ISO/TS 14837-31:2017 gives guidelines to encourage reporting of field measurements of ground-borne noise and vibration in a metric that allows international comparison and future development of empirical models. It also sets out the basic minimum requirements and good practice when taking measurements for the evaluation of human exposure in residential buildings to ensure they are reliable. While national standards or requirements based upon project-specific purposes would normally take priority, this guidance can be used where there are no particular requirements or to provide supplementary guidance. Thereby, this document provides a means of improving general quality and reporting of field measurements in a preferred format.
There are a number of reasons for carrying out field measurements of ground-borne noise and vibration arising from rail operations, from complaint investigations to validation of prediction models, diagnostics and research as detailed in ISO 14837‑1:2005, 7.2. In the present document, two levels of evaluation are considered.
- Scope 1 corresponds to basic measurements of floor vibration and noise in rooms in buildings to evaluate the human exposure to ground-borne vibration and ground-borne noise. Requirements are presented under two levels of accuracy:
- basic measurements with minimum accuracy;
- measurements with reduced uncertainty, also more reproducible and more appropriate for prediction.
Ground-borne noise is noise generated by vibrating building elements (e.g. floors, walls and ceilings) in the room of interest and is therefore best expressed by both an acoustic and a vibrational quantity. Its identification as ground-borne noise (as opposed to airborne noise, potentially also present) requires simultaneous noise and vibration measurements. Nevertheless, there are also cases of very low frequency vibration (below 10 Hz to 16 Hz) where only vibration measurements are relevant. Rattle can also arise from vibration, which can be from building components or furniture. This document does not set out to characterize this phenomenon, but to note its presence when it occurs.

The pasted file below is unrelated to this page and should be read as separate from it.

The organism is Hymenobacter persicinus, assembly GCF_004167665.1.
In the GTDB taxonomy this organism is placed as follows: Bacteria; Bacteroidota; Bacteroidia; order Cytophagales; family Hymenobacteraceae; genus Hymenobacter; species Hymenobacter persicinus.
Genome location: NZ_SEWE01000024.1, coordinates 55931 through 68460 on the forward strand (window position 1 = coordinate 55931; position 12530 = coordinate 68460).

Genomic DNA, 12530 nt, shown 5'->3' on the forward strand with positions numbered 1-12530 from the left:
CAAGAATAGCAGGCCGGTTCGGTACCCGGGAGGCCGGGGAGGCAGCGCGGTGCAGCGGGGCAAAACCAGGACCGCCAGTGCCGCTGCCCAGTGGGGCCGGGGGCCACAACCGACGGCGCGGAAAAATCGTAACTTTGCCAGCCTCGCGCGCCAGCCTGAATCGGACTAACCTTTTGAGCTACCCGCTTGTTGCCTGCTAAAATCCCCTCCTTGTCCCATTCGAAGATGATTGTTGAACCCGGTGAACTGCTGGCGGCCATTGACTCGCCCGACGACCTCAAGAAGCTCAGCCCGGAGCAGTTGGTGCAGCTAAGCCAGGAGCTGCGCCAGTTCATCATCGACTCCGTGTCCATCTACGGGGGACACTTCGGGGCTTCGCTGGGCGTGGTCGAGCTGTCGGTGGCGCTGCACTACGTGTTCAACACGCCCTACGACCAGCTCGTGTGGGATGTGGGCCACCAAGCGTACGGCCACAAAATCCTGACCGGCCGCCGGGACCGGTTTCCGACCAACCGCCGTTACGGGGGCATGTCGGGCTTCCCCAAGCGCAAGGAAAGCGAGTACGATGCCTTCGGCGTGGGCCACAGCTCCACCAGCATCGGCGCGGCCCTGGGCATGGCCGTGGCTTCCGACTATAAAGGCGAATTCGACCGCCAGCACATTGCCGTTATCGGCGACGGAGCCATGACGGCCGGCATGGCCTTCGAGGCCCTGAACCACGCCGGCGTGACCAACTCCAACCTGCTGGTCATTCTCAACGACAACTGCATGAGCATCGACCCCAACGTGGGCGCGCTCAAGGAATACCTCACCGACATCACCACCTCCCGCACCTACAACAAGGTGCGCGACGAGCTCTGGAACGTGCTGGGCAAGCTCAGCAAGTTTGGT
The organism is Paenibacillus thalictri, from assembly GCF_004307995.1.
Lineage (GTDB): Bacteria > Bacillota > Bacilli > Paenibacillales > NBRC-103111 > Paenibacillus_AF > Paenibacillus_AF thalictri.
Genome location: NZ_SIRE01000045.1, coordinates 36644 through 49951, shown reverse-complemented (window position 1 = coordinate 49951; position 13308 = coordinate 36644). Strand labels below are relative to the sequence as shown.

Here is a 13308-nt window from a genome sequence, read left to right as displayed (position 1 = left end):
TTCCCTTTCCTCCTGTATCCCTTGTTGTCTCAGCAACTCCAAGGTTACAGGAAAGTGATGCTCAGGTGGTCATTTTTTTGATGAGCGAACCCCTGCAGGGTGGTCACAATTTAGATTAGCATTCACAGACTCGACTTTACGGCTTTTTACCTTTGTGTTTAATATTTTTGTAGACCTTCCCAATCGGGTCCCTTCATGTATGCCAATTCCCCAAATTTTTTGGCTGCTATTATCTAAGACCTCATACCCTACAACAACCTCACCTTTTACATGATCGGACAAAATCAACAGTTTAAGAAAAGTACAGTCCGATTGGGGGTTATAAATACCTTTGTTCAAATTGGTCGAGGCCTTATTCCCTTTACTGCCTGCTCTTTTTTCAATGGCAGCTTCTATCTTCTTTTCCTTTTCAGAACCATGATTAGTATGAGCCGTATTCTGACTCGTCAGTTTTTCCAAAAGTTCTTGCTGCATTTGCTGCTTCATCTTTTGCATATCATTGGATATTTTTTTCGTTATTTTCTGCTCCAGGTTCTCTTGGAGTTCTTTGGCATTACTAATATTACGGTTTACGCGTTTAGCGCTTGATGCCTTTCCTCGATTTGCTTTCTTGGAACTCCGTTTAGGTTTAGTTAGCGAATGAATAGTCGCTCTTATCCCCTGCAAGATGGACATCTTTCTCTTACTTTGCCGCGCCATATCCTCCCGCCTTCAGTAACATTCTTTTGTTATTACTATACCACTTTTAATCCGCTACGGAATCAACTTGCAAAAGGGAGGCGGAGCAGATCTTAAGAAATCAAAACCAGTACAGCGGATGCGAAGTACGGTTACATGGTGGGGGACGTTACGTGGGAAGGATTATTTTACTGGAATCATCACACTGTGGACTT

NOTE In some cases, Scope 1 can relate to measurements on the ground outside a building (to resolve access issues or to comply with national regulations), although measurements at the building are generally preferred.
- Scope 2 corresponds to measurements extended to evaluate the vibration immission to buildings, which includes vibration measurements at or near the building foundations and vibration measurements on ground next to the building so that the building coupling loss and building transmissibility can be estimated.
Vibration measurements near the tracks (on ground surface or in tunnels) for a proper characterization of the source are outside the scope of this document.
Certain requirements are specified in the interest of achieving a consistent minimum data set for each investigation, allowing data comparison between sites.